MODEL FCD3N—User’s Manual Battery-Operated Carbon Monoxide Alarm M06-1042-001 7/00...
TABLE OF CONTENTS CHAPTER 1: INTRODUCTION ........2 Basic Safety Information .
WARNING! NEVER ignore your carbon monoxide alarm if it alarms. Refer to “If Your CO Alarm Sounds” for more information. Failure to do so can result in injury or death.
CO is consistently present (a slow CO leak on a fuel-burning appliance). This carbon monoxide alarm features a permanently installed sensor, three colored indicator lights, and an 85 dB alarm horn. It also has a silence feature to temporarily quiet the alarm horn.
WHAT THE LIGHTS AND ALARM TONES MEAN WELCOME CHIRP. BATTERY SERVICE ALARM Horn chirps and battery light blinks green once when battery is first connected. ALARM RECEIVING BATTERY POWER BATTERY SERVICE ALARM BATTERY light flashes GREEN twice a minute. Horn is silent. LOW BATTERY WARNING.
CO ALARM SPECIFICATIONS Gas Detection at Typical Temperature and Humidity Ranges: The CO Alarm is not formulated to detect CO levels below 30 ppm typically. UL tested for false alarm resistance to Methane (500 ppm), Butane (300 ppm), Heptane (500 ppm), Ethyl Acetate (200 ppm), Isopropyl Alcohol (200 ppm) and Carbon Dioxide (5000 ppm).
CHAPTER 2: Installation WHERE TO INSTALL CO ALARMS The Consumer Product Safety Commission (CPSC) recommends the use of at least one CO Alarm per household, located near the sleeping area. For added protection, install additional CO Alarms in each separate bedroom, and on every level of your home.
WHERE NOT TO INSTALL YOUR CO ALARM DO NOT locate this CO Alarm: • In garages, kitchens, furnace rooms, or in any extremely dusty, dirty or greasy areas. • Closer than 20 feet from a furnace or other fuel burning heat source, or fuel burning appliances like a water heater.
HOW TO INSTALL YOUR CO ALARM Read “Where To Install Your CO Alarm” before starting. This CO Alarm can be used on a tabletop or mounted on the wall. For tabletop use, choose a table no taller than 36” (92 cm); a fall from a high table could damage the Alarm’s sensitive components.
For Tabletop Use 1. Close the battery compartment by sliding the mounting bracket/battery door back onto the back of the CO Alarm. 2. Test the CO Alarm as described below. 3. Set the CO Alarm in plain view on a table where it will not be blocked by any obstructions.Table height should not exceed 36”...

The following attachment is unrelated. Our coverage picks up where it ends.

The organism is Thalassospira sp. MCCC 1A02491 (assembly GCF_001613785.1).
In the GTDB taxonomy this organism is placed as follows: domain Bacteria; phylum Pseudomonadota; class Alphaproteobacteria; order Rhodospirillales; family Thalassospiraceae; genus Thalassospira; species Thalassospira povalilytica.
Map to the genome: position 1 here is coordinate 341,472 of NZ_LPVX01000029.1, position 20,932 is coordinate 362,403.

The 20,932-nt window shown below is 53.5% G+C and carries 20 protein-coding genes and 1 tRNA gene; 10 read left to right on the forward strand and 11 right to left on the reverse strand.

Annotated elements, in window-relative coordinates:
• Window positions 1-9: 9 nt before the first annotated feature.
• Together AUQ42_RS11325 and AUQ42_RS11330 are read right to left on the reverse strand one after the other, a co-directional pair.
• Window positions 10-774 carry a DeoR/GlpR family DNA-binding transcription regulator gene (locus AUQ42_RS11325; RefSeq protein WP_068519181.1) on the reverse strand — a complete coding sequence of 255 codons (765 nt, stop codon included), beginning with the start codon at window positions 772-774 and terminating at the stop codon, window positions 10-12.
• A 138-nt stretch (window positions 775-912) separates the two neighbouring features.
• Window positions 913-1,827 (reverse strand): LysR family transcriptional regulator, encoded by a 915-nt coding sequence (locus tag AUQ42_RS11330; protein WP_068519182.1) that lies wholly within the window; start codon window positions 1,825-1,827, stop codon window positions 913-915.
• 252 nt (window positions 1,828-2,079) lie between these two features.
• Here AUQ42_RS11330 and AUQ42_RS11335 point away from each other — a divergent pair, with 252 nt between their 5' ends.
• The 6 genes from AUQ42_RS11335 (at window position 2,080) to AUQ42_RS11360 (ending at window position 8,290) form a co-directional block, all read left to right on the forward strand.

CHAPTER 3: If Your CO Alarm Sounds WARNING! Actuation of your CO alarm indicates the presence of carbon monoxide (CO) which can kill you. In other words, when your CO Alarm sounds, you must not ignore it! If the Alarm Sounds: 1.
Using the Silence Feature WARNING! NEVER remove the batteries from your CO Alarm to silence the horn. Use the silence feature. Removing the batteries removes your protection! See previous page for details on responding to an alarm. The silence feature is intended to temporarily silence your CO Alarm’s alarm horn while you correct the problem—it will not correct a CO problem.
CHAPTER 4: Testing and Maintenance WEEKLY TESTING WARNING! DO NOT stand close to the alarm when the horn is sounding. Exposure at close range may be harmful to your hearing. When testing, step away when horn starts sounding. Push and hold the Test/Silence button on the cover until you hear a “chirp.”...
REGULAR MAINTENANCE To keep the CO Alarm in good working order: • Test it every week using the Test/Silence button. • Vacuum the CO Alarm cover once a month, using the soft brush attachment. Never use water, cleaners, or solvents, since these may damage the unit.
CHAPTER 5: What You Need To Know About CO What is CO? CO is an invisible, odorless, tasteless gas produced when fossil fuels do not burn completely, or are exposed to heat (usually ﬁre). Electrical appliances typically do not produce CO. These fuels include: Wood, coal, charcoal, oil, natural gas, gasoline, kerosene, and propane.
Potential Sources Of CO In The Home Fuel-burning appliances like: portable heater, gas or wood burning ﬁreplace, gas kitchen range or cooktop, gas clothes dryer. Damaged or insufﬁcient venting: corroded or disconnected water heater vent pipe, leaking chimney pipe or ﬂue, or cracked heat exchanger, blocked or clogged chimney opening.
How Can I Protect My Family? A CO Alarm is an excellent means of protection. It monitors the air and sounds a loud alarm before carbon monoxide levels become threatening for average, healthy adults. A CO Alarm is not a substitute for proper maintenance of home appliances.
CHAPTER 6: Underwriters Laboratories Inc. UL2034 What Levels of CO Cause an Alarm? Underwriters Laboratories Inc. UL2034 deﬁnes three speciﬁc alarm points by which all residential CO Alarms must alarm. They are measured in parts per million (ppm) of CO over time (in minutes).
CHAPTER 7: Troubleshooting Guide Problem... The BATTERY Light turns YELLOW. It flashes and the horn “chirps” twice a minute. During testing, when you press and hold the Test/ Silence button, the BATTERY Light turns YELLOW. Horn chirps and yellow service light blinks three times every 30 seconds.
CHAPTER 8: General Limitations Of CO Alarms This CO Alarm is intended for residential use. It is not intended for use in industrial applications where Occupational Safety and Health Administration (OSHA) requirements for carbon monoxide alarms must be met. CO Alarms will not work without power. This alarm requires a 9V alkaline or lithium battery to operate.
BRK Brands, Inc., Attn.: Consumer Affairs, 3920 Enterprise Court, Aurora, IL 60504-8132. For your records, please record: Date Purchased: Where Purchased: First Alert is a ® registered trademark of M06-1042-001 7/00 the First Alert Trust.